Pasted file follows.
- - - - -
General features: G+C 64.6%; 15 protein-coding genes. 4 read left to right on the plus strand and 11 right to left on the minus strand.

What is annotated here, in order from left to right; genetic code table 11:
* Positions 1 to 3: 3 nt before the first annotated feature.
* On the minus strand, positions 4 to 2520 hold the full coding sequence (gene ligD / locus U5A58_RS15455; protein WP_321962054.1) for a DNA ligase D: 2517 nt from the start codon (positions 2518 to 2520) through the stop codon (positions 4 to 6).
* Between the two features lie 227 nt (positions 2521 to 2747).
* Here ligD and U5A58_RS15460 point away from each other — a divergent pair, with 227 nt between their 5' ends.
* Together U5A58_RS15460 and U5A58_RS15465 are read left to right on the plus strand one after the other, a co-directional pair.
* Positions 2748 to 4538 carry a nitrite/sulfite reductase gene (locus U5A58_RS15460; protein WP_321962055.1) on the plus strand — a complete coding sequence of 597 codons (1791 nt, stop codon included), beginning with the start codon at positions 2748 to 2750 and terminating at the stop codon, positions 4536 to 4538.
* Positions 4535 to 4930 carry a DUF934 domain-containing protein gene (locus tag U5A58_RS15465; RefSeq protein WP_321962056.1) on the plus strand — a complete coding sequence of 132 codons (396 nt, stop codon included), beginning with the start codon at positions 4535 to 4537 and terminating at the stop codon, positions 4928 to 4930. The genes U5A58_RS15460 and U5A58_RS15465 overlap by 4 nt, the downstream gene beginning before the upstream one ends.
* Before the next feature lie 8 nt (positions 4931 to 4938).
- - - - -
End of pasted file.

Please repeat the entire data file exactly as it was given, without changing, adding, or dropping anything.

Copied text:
General features: G+C 64.6%; 15 protein-coding genes. 4 read left to right on the plus strand and 11 right to left on the minus strand.

What is annotated here, in order from left to right; genetic code table 11:
* Positions 1 to 3: 3 nt before the first annotated feature.
* On the minus strand, positions 4 to 2520 hold the full coding sequence (gene ligD / locus U5A58_RS15455; protein WP_321962054.1) for a DNA ligase D: 2517 nt from the start codon (positions 2518 to 2520) through the stop codon (positions 4 to 6).
* Between the two features lie 227 nt (positions 2521 to 2747).
* Here ligD and U5A58_RS15460 point away from each other — a divergent pair, with 227 nt between their 5' ends.
* Together U5A58_RS15460 and U5A58_RS15465 are read left to right on the plus strand one after the other, a co-directional pair.
* Positions 2748 to 4538 carry a nitrite/sulfite reductase gene (locus U5A58_RS15460; protein WP_321962055.1) on the plus strand — a complete coding sequence of 597 codons (1791 nt, stop codon included), beginning with the start codon at positions 2748 to 2750 and terminating at the stop codon, positions 4536 to 4538.
* Positions 4535 to 4930 carry a DUF934 domain-containing protein gene (locus tag U5A58_RS15465; RefSeq protein WP_321962056.1) on the plus strand — a complete coding sequence of 132 codons (396 nt, stop codon included), beginning with the start codon at positions 4535 to 4537 and terminating at the stop codon, positions 4928 to 4930. The genes U5A58_RS15460 and U5A58_RS15465 overlap by 4 nt, the downstream gene beginning before the upstream one ends.
* Before the next feature lie 8 nt (positions 4931 to 4938).